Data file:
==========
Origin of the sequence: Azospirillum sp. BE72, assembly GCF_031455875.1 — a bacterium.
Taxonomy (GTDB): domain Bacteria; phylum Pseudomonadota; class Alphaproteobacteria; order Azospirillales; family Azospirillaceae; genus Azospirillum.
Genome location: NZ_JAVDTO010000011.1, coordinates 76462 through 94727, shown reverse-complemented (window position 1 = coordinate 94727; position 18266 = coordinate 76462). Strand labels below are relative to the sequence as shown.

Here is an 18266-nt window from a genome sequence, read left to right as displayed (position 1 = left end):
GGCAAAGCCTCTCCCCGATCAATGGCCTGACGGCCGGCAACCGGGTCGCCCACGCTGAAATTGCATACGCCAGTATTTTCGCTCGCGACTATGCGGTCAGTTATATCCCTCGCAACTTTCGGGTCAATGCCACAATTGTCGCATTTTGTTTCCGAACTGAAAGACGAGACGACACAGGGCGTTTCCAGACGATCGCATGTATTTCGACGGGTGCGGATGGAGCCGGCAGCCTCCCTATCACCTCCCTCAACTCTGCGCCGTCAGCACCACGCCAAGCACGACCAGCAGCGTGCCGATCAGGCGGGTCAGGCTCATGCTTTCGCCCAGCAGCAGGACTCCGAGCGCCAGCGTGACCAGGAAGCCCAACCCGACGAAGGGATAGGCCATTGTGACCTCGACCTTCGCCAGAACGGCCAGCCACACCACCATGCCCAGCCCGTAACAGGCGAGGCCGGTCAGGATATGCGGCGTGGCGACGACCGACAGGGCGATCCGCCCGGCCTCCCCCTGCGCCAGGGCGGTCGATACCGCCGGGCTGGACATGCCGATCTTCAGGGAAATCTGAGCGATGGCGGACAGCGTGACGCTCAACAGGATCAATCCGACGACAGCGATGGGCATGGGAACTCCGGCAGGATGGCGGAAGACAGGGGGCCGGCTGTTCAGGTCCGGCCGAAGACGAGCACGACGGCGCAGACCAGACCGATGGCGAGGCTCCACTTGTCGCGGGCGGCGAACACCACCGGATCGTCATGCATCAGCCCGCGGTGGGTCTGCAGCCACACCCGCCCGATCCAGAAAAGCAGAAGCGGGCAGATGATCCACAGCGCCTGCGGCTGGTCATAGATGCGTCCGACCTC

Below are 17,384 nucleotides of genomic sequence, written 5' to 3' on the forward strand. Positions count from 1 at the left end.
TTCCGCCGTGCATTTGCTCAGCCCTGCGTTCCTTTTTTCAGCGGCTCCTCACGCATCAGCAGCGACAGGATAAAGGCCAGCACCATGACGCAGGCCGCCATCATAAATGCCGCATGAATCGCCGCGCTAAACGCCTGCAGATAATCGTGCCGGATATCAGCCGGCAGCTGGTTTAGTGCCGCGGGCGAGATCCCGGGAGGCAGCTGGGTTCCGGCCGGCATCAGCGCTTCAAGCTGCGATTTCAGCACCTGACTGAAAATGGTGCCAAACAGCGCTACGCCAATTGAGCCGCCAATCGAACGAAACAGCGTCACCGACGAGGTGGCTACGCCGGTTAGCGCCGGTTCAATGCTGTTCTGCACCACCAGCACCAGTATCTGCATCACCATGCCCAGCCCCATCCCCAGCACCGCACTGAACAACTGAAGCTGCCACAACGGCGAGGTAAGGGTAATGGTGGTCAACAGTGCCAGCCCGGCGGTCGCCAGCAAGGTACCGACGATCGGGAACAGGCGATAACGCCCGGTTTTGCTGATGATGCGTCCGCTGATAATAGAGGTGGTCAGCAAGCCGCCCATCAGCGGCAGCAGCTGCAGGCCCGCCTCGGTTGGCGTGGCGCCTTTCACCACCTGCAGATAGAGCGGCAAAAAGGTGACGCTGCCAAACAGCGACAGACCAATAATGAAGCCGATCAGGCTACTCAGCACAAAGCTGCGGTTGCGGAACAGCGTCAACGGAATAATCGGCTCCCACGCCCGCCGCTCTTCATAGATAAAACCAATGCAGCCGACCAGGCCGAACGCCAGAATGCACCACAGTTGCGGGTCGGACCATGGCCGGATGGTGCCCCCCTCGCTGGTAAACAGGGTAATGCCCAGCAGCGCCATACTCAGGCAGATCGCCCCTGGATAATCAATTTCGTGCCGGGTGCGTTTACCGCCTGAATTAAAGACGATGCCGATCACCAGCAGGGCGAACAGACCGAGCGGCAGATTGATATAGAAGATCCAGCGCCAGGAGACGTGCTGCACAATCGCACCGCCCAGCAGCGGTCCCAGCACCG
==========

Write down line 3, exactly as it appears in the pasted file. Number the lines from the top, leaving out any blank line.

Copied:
Genome location: NZ_JAVDTO010000011.1, coordinates 76462 through 94727, shown reverse-complemented (window position 1 = coordinate 94727; position 18266 = coordinate 76462). Strand labels below are relative to the sequence as shown.